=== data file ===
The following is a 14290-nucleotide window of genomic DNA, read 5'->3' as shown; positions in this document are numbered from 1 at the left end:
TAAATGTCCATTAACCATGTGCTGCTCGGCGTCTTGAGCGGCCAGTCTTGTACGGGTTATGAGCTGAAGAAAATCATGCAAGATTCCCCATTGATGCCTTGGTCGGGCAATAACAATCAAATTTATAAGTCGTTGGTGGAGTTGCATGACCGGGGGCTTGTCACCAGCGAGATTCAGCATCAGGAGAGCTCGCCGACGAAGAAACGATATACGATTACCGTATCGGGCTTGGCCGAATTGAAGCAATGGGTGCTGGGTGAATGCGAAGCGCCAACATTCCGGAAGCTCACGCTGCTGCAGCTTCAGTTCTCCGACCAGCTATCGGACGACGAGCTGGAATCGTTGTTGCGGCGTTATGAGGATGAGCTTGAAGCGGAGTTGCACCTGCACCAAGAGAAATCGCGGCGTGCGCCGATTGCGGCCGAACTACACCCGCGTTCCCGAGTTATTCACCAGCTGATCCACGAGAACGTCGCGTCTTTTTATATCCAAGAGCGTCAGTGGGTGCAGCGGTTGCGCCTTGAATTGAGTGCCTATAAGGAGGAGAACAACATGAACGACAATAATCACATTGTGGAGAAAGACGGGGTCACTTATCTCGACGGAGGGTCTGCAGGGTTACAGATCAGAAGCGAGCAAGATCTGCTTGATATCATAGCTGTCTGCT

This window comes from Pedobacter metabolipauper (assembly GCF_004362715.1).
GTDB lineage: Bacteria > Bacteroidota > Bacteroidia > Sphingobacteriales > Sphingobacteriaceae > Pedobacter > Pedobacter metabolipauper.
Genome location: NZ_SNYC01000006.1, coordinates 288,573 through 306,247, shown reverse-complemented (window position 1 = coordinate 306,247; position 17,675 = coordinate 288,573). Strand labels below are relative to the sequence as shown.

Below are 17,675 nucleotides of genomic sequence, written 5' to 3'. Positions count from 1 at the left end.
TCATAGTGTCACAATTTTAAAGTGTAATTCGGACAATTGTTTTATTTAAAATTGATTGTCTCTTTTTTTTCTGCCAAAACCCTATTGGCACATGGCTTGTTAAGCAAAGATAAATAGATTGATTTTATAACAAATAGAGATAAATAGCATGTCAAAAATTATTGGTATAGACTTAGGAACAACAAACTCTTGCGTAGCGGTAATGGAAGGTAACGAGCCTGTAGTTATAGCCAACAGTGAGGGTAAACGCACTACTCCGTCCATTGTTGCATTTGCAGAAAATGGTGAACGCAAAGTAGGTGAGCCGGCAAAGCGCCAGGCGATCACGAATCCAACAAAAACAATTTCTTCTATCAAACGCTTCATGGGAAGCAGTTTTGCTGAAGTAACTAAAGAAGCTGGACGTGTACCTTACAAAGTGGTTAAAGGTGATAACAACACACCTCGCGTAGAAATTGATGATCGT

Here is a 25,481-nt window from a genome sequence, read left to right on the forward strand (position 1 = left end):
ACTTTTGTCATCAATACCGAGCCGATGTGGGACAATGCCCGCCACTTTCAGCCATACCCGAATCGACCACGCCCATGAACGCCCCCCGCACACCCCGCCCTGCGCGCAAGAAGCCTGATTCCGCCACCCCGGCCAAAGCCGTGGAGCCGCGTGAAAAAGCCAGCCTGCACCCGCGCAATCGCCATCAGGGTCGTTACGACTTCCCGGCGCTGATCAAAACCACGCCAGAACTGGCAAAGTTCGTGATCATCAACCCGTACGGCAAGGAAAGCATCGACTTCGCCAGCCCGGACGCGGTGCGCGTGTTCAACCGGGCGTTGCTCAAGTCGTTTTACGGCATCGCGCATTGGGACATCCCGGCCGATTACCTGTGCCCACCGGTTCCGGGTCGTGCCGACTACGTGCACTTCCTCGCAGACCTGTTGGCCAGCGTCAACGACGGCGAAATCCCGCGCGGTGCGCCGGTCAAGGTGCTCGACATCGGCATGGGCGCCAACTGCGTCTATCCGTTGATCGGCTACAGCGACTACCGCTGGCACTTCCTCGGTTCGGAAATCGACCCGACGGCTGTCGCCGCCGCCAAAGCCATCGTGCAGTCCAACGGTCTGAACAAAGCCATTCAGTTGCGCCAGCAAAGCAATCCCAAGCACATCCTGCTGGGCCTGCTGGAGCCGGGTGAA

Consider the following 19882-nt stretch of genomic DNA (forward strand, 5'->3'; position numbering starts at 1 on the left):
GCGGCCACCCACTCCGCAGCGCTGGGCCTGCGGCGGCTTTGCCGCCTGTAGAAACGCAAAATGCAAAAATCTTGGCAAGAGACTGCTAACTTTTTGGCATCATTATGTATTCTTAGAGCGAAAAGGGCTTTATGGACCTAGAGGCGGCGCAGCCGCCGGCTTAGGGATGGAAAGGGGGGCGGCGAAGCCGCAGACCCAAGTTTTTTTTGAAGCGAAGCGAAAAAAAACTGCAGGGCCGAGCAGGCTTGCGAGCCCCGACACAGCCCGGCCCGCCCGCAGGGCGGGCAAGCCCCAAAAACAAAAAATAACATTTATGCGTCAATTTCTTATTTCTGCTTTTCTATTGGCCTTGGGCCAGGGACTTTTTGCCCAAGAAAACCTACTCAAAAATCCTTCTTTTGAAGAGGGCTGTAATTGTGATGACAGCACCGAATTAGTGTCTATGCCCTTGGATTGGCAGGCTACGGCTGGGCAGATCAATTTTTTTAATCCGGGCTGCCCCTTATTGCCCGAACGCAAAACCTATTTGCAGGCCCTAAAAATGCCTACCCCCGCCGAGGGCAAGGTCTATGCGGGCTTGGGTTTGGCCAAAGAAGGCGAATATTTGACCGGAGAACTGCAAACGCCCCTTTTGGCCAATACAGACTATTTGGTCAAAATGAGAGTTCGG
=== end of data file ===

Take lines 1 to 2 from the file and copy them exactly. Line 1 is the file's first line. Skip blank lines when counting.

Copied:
The following is a 14290-nucleotide window of genomic DNA, read 5'->3' as shown; positions in this document are numbered from 1 at the left end:
TAAATGTCCATTAACCATGTGCTGCTCGGCGTCTTGAGCGGCCAGTCTTGTACGGGTTATGAGCTGAAGAAAATCATGCAAGATTCCCCATTGATGCCTTGGTCGGGCAATAACAATCAAATTTATAAGTCGTTGGTGGAGTTGCATGACCGGGGGCTTGTCACCAGCGAGATTCAGCATCAGGAGAGCTCGCCGACGAAGAAACGATATACGATTACCGTATCGGGCTTGGCCGAATTGAAGCAATGGGTGCTGGGTGAATGCGAAGCGCCAACATTCCGGAAGCTCACGCTGCTGCAGCTTCAGTTCTCCGACCAGCTATCGGACGACGAGCTGGAATCGTTGTTGCGGCGTTATGAGGATGAGCTTGAAGCGGAGTTGCACCTGCACCAAGAGAAATCGCGGCGTGCGCCGATTGCGGCCGAACTACACCCGCGTTCCCGAGTTATTCACCAGCTGATCCACGAGAACGTCGCGTCTTTTTATATCCAAGAGCGTCAGTGGGTGCAGCGGTTGCGCCTTGAATTGAGTGCCTATAAGGAGGAGAACAACATGAACGACAATAATCACATTGTGGAGAAAGACGGGGTCACTTATCTCGACGGAGGGTCTGCAGGGTTACAGATCAGAAGCGAGCAAGATCTGCTTGATATCATAGCTGTCTGCT